Good Girl vs. Bad Girl. Women in Hysteria


Two sisters portray a classic example of the Good Girl vs. the Bad Girl.

Set in Victorian-era London, the rom-com Hysteria audaciously treats the rather tricky subject women's sexual pleasure and vibrators, along with another popular current theme of the "Good Girl" vs. the "Bad Girl."

When single handedly - no pun intended - tackling the common problem of hysteria becomes too much for Dr Dalrymple to handle alone, he hires Dr Mortimer Granville to assist him in alleviating the symptoms of Hysteria, brought on by women revolting against washing one too many tea cups and husbands who are clueless as to what might be involved in pleasing their wives.

True to any rom-com, it’s not long before Mortimer is seemingly smitten with Emily, Dr Dalrymple’s lovely and proper daughter, whose life revolves around music, reading and revealing head massages, and an ensuing life together is planned. It seems that Emily’s sole purpose in life, by her choice and that of her father and society is to remain a proper “Good Girl.” Don’t rock the boat, Emily!

Her sister, Charlotte, on the other hand, passionately and obstinately leads her own agenda, with volcanic outbursts when challenged and threatened to live her life by the stodgy unacceptable rules governing women. Undaunted by her father’s attempts to harness her and a lack of financial support, her ferocious defense of her socialist and feminist ideals lands her in the courts on more than one occasion.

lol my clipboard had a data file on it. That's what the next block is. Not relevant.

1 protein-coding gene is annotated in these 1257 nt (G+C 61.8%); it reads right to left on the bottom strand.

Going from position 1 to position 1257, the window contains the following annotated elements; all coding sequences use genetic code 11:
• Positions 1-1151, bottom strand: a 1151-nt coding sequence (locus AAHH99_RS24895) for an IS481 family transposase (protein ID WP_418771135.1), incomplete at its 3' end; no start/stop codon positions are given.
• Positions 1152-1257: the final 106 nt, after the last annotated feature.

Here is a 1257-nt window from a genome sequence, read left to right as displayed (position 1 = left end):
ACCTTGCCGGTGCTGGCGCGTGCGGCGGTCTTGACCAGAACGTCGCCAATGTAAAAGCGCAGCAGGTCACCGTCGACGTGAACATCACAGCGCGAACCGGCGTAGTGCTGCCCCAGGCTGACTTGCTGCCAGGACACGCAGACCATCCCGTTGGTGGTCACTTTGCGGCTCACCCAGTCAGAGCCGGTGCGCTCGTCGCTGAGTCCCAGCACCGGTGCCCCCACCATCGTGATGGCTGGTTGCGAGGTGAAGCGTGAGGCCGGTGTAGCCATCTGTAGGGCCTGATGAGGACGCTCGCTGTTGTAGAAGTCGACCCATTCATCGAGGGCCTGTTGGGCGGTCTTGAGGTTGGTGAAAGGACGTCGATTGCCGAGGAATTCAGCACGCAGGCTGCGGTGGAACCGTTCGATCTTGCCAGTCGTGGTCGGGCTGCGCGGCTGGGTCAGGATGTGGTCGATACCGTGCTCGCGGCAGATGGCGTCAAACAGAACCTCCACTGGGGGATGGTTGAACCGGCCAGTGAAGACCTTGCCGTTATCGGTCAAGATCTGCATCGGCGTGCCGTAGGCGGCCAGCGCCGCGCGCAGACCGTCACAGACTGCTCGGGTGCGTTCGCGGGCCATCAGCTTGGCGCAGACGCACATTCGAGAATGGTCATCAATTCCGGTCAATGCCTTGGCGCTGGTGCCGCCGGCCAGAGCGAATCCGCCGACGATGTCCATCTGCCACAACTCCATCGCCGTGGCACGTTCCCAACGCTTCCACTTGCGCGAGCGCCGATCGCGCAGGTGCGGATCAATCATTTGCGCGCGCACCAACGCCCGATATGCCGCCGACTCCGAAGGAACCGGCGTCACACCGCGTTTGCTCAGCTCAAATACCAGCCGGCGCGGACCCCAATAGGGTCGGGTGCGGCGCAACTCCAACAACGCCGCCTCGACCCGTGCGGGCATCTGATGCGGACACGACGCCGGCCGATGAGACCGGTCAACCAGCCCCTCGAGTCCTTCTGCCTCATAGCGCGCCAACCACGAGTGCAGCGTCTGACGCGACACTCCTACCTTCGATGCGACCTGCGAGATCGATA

It’s in these almost stereotypical and symbolic portrayals that Emily and Charlotte exemplify the character and personalities of the “Good Girl” and the “Bad Girl”. Although Emily seems happy enough with Mortimer, there is no spark, no flame, not an ounce of passion between them. They are a pretty tableau that could have inspired any Impressionist Painter. Resignation is the word that comes to mind as they accept the lucrative offer of a secure future that matrimony will eventually bring them.

Without giving away the end, suffice to say that Charlotte’s feisty, bold and at times dramatic behavior represents the threatening symptoms of hysteria at that time. The world beware of hysterical women with ideas and the gumption to carry through with them! Intuitive, compassionate and outspoken, Charlotte is the “Bad Girl” men flock to today and that so many women envy and aspire to be but cannot, held back by limiting beliefs, society and fears.

You've come a long, long way, baby, thanks to all the Charlotte's in the world!